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Mike Asente, Molly Blieden, FF Alumns, at Cynthia Broan Gallery, opening April 4th
Location: Cynthia Broan Gallery
423 West 14th Street, New York, NY
Dates: April 4 - April 27, 2002
Opening: Thursday, April 4, 6:00 to 9:00 pm
Hours: Tuesday to Saturday, noon to 6:00 pm
Barometer, most commonly known as an instrument for measuring atmospheric trends, has been adopted by ten curators as a metaphor for forecasting the current artistic climate. The artworks on view in the exhibition Barometer exemplify a turn toward a more intimate, personal, and even obsessive creative process.
There are common threads to be found in many of the works selected. Several artists reconfigure and recontextualize found objects, while others use more traditional materials with rhythmic repetition, resulting in a visual manifestation of the artists' process. Many of the artists create a visual subterfuge by suppressing a work's darker content beneath a sumptuous surface.
The following artists are represented in the exhibition:
Michael Asente, in the manner of the surrealists, interprets a taboo¹ body part of specific people as soft and lush pillow forms. The tone of these portraits¹ varies from abject to affectionate. Along with the forms included will be work from the 'stuffed frames' series, also dealing the same subject matter but in a more direct manner.
Valerie Atkisson painstakingly records her family¹s matrilineal and patralineal genealogy and history back through 72 generations, building elegant, fragile, and elongated sculptures one family member at a time.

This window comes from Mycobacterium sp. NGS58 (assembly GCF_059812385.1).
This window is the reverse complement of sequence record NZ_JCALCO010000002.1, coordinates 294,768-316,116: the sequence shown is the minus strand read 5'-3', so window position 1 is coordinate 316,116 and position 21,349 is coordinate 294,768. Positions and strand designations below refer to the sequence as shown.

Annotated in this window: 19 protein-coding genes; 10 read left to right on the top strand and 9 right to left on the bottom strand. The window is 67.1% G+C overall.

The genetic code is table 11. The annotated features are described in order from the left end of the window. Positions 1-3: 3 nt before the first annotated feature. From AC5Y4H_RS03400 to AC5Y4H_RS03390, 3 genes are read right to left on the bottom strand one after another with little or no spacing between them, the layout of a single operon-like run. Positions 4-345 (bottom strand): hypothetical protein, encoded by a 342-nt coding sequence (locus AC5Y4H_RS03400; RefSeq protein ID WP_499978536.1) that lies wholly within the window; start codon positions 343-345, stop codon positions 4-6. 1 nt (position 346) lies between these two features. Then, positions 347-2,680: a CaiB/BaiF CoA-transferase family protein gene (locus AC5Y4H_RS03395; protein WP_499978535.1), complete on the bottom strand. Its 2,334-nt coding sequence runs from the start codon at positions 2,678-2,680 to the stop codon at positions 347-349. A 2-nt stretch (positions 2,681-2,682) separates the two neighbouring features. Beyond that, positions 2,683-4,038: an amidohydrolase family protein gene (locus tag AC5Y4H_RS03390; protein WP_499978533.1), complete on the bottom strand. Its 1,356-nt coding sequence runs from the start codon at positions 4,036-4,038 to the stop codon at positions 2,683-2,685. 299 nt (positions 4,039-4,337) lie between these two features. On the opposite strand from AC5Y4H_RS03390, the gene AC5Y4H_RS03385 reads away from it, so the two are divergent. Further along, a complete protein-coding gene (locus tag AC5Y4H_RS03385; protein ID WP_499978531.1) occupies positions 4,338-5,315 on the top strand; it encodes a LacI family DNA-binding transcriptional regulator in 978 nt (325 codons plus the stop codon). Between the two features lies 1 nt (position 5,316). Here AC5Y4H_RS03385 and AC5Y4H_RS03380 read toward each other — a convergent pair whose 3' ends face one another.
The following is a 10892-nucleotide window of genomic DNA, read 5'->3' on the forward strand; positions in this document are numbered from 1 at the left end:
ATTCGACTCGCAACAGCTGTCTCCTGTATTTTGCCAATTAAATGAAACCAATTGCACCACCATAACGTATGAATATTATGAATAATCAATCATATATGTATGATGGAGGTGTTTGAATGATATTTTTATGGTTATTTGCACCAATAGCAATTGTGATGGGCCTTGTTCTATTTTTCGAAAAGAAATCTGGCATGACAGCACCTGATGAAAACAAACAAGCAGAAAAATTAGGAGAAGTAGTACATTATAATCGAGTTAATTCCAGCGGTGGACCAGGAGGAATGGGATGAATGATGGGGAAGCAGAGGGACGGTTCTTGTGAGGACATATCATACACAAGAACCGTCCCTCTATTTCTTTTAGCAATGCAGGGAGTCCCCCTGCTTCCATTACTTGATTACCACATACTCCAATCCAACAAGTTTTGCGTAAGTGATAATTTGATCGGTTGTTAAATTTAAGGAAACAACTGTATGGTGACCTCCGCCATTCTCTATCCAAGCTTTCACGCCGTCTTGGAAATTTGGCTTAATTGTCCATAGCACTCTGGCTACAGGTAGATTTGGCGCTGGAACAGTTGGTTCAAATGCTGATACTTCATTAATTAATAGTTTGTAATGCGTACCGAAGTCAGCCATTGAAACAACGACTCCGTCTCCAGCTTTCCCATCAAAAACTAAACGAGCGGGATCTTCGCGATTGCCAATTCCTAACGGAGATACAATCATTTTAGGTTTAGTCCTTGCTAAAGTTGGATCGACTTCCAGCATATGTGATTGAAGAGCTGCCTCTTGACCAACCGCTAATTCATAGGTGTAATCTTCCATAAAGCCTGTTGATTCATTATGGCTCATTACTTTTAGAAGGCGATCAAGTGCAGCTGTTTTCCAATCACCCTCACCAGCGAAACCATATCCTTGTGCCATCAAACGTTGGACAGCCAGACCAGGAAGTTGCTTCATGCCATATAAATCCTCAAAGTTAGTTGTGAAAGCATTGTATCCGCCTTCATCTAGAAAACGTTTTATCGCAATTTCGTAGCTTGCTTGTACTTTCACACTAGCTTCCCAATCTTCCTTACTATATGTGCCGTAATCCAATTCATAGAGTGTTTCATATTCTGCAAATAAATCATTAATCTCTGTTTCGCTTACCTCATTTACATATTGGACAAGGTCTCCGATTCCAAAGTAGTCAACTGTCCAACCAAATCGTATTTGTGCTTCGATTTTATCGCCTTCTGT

Molly Blieden is both engaged and enraged by the corporate workplace and its inequitable assignments of value to different types of work. She recycles paper clips, rubber bands, and catalogue strips, weaving them by the thousands into garments, curtains, and other functional configurations, transforming and humanizing corporate waste.
Amanda Church's curving, sensual configurations present distillations of psychological states, which are inextricably wed to formal convention. Referencing sources as diverse as ¹70s graphic design and French Romanticism, the images convey distortion, buoyancy, eroticism, and resilience.
Thomas Hoppe focuses on childhood icons, namely the dolls Raggedy Anne and Andy. His animated video explores the dolls¹ structure using sophisticated geometric, musical, and color theories in order to reveal their cultural resonance.
Erick Johnson paints lyrical, rhythmic images, referencing the overlap between landscape, architecture, and the body. Building up the surface with layers, he creates an intuited space combining the slowness and resonance of color field painting with the speed and definition of the calligraphic elements.
Soonok Jung explores her concept of high technology through the use of interlacing tubular forms that suggest both microscopic organisms and technological infrastructures.
Alexandra Newmark knits soft angora wool with obsessive intensity, creating slightly fiendish, yet touchable biomorphic forms that undulate in space.
Lyz Olko's drawings give the benign children¹s classic, Pat the Bunny, an uncomfortable spin by pairing its text with images from Larry Clark's Tulsa. The artist draws them with her weaker hand to enhance the unsettling effect.
Jason Peters takes discarded, mass-produced office furniture and reconfigures it into sculpture. He aims to provoke an abrupt and forceful reaction by challenging the viewer¹s spatial perceptions.
Jean Shin accumulates and alters found material. She transforms these discarded remnants into sculptural forms that explore new relationships between parts to a whole or individuals to a collective.
Cynthia Broan Gallery at (212) 633-6525
by email at email@example.com
or go to: www.fitbarometer.com.